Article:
Mathematics Stack Exchange is a question and answer site for people studying math at any level and professionals in related fields. Join them; it only takes a minute:

Sign up
Here's how it works:
  1. Anybody can ask a question
  2. Anybody can answer
  3. The best answers are voted up and rise to the top

It's well known that filters and ideals are dual. I would like to see how to express this fact "Categorically". I would be very thankful if someone could help me with that.

share|cite|improve this question
That's not the sense in which filters and ideals are dual. Rather, a filter is a certain kind of subcategory of a poset (thought of as a category), and if you take the opposite of the poset, then filters become ideals. – Zhen Lin Oct 30 '12 at 22:21
There is such a thing as the category of filters, but as Zhen Lin points out, its dual has nothing to do with ideals. Its objects are pairs $(X,F)$ where $X$ is a set and $F$ is a filter on $X$. A morphism between objects $(X',F')$ and $(X,F)$ is a function $f:X'\rightarrow X$ with the property that $f^{-1}(A)\in F'$ whenever $A\in F$. – Shawn Henry Nov 1 '12 at 20:02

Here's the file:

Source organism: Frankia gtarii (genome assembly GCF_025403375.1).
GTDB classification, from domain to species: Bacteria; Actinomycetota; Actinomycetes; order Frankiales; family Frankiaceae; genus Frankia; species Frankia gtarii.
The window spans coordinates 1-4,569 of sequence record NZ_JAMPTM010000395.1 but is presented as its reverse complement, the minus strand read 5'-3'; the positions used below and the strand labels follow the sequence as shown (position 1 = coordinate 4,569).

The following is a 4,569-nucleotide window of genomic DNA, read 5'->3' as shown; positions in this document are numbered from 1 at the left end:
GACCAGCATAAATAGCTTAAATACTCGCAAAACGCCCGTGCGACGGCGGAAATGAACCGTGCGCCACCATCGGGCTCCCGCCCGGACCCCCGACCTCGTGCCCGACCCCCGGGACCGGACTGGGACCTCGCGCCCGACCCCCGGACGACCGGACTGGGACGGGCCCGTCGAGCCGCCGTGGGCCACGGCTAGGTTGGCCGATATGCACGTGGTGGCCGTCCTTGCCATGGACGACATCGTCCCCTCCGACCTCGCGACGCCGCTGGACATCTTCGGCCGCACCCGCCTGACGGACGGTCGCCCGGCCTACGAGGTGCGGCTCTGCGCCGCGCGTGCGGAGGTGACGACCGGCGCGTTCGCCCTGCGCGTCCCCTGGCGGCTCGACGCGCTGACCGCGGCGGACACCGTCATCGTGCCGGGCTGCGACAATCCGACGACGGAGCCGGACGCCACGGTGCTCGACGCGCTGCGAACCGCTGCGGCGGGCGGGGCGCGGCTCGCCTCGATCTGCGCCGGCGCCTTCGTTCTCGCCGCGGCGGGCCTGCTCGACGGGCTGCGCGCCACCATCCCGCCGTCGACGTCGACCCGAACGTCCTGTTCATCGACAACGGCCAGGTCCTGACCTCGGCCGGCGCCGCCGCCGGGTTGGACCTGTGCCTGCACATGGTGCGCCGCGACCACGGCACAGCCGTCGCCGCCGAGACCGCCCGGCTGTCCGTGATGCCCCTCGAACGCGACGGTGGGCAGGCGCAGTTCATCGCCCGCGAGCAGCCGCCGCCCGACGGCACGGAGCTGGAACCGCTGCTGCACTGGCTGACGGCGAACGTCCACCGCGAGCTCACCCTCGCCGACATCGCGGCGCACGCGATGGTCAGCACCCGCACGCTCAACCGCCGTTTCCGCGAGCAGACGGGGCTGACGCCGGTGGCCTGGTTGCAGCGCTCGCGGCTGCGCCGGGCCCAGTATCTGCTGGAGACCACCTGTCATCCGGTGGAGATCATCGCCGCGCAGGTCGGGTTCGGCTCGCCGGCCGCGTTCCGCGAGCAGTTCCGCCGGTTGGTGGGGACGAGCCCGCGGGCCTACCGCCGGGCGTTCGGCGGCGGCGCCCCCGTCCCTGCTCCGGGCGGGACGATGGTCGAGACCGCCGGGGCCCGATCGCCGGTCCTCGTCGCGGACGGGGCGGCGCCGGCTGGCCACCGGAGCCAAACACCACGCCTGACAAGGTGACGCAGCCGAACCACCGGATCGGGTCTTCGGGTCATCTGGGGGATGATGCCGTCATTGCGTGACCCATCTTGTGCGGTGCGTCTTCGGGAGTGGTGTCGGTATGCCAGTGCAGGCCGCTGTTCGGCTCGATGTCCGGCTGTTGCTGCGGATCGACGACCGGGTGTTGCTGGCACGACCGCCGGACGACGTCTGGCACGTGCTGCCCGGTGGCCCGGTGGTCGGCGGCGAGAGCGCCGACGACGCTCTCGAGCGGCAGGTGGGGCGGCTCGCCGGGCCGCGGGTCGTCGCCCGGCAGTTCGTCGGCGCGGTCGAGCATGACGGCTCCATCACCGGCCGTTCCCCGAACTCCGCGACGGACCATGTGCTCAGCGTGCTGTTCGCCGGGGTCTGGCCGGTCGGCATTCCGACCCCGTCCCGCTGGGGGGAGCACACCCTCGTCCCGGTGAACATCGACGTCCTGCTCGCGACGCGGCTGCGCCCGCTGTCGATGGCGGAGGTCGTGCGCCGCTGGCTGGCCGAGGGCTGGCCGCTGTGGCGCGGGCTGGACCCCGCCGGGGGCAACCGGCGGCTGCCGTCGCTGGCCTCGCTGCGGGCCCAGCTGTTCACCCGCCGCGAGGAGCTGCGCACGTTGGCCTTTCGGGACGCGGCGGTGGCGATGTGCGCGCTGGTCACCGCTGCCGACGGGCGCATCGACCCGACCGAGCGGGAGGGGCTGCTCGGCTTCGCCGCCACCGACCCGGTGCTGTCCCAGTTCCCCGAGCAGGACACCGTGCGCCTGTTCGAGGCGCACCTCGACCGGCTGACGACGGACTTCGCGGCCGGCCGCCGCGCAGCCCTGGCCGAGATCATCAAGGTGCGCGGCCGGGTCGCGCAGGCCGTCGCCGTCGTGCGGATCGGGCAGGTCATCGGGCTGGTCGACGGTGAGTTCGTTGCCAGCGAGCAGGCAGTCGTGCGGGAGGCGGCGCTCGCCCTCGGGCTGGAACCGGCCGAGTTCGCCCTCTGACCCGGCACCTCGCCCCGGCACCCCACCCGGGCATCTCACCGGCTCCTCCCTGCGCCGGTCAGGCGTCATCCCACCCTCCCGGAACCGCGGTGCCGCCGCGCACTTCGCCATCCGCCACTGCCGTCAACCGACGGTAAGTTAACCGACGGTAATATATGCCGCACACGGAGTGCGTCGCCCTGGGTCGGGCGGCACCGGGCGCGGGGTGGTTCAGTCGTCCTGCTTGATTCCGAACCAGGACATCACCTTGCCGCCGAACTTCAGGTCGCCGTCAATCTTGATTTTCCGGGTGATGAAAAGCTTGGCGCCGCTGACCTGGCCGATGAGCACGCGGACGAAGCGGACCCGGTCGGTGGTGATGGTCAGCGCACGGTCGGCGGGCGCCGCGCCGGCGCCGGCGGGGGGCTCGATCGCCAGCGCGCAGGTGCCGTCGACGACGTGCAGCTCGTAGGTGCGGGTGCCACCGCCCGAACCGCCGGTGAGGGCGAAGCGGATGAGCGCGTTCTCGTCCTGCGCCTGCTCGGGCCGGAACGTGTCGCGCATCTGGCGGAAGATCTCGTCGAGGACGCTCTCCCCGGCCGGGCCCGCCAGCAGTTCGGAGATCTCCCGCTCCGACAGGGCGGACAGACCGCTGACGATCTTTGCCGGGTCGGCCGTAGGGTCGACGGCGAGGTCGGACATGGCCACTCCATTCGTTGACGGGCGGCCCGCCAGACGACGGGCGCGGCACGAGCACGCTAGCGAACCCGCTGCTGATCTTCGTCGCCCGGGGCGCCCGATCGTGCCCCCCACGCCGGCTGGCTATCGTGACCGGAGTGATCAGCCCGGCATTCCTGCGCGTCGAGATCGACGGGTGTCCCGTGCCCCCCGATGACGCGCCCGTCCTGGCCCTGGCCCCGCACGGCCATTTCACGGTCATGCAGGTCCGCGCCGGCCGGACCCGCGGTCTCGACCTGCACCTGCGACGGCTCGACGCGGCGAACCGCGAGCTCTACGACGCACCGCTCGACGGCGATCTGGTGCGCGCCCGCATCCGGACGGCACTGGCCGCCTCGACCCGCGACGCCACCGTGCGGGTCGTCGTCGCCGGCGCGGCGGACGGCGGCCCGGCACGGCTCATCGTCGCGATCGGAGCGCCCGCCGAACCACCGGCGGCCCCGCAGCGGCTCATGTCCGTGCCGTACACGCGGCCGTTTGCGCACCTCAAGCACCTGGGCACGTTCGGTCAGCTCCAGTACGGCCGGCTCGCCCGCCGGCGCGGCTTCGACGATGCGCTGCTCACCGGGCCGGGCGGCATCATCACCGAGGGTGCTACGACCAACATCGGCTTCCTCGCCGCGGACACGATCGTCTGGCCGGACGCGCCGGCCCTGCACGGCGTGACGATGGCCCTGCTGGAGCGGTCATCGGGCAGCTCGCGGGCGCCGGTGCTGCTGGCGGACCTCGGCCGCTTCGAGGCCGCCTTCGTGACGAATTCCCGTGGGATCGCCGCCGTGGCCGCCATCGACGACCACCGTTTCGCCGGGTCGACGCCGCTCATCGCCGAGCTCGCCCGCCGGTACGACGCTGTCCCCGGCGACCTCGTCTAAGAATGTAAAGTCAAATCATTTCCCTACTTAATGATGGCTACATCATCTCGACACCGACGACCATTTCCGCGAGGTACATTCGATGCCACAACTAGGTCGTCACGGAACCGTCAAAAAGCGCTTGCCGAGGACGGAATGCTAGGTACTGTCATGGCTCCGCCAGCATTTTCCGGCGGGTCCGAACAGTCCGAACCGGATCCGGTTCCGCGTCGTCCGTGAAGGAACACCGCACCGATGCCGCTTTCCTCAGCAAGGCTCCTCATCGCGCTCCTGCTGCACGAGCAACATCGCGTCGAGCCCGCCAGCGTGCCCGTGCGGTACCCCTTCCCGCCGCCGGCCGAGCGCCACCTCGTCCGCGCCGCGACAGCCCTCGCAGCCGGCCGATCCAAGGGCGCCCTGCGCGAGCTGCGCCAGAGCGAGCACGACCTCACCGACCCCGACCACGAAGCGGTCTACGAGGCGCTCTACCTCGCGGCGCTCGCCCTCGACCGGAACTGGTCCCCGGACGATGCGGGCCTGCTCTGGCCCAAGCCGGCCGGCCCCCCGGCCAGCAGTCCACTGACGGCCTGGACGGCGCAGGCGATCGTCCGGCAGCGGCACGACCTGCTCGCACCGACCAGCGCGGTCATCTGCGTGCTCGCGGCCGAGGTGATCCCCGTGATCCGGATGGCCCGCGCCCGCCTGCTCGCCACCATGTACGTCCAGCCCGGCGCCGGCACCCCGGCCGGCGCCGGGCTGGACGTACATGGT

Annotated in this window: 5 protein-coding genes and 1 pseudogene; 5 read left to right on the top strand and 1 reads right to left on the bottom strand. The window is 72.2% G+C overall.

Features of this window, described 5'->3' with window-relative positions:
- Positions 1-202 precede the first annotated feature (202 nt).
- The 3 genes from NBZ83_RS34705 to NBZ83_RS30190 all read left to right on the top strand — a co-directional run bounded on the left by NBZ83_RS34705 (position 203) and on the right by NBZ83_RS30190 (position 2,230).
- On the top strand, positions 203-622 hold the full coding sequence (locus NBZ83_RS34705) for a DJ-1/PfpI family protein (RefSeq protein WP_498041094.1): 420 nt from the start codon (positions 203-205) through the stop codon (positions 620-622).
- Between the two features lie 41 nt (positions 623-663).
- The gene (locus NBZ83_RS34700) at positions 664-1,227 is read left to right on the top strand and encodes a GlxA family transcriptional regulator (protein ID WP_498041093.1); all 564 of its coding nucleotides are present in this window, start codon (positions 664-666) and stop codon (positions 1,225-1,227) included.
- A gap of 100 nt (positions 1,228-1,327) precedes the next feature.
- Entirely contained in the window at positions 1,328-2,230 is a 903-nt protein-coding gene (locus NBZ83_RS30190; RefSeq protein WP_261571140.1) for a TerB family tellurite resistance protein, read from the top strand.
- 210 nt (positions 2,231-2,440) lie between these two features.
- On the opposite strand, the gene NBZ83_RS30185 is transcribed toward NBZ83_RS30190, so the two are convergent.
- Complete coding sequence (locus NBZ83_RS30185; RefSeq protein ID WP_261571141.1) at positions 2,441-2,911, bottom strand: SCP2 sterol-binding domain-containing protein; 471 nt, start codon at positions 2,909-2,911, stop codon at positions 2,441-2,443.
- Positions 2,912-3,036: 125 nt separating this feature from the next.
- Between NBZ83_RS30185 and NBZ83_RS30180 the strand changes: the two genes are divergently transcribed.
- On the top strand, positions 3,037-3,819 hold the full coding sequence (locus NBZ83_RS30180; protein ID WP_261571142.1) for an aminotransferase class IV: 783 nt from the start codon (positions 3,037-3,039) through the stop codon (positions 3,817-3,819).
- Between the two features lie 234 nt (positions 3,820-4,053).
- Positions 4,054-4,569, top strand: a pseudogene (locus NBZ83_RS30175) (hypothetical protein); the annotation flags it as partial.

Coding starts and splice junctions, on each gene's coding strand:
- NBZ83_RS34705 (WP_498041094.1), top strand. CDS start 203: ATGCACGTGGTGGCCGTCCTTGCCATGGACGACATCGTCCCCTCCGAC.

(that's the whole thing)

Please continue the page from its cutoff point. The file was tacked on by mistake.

up vote 2 down vote accepted

The duality between filters and ideals can be seen as Zhen Lin describes, and thus answering your question negatively. A somewhat more positive answer (though only somewhat) is to notice that whatever category you concoct from filters, you can also concoct using ideals (in effect, using the duality between them). The resulting categories would then be isomorphic (not dual!).

Having said that, the answer to your question could turn out to be a positive one, I'm just not sure. The thing is that there are many ways to define the morphisms in a category whose objects are all pairs $(X,\mathcal F)$ where $X$ is a set and $\mathcal F$ is a filter on it. There seems to be quite a lot of flexibility on the choice of morphisms, so maybe one that suits your needs exists.

Just to clarify, there are two commonly considered categories of filters, described in Blass' article. These turn out to be very useful notions of categories (e.g., for one there is a natural notion of tensor product, the other is useful for constructive nonstandard analysis).

share|cite|improve this answer

Your Answer


By posting your answer, you agree to the privacy policy and terms of service.

Not the answer you're looking for? Browse other questions tagged or ask your own question.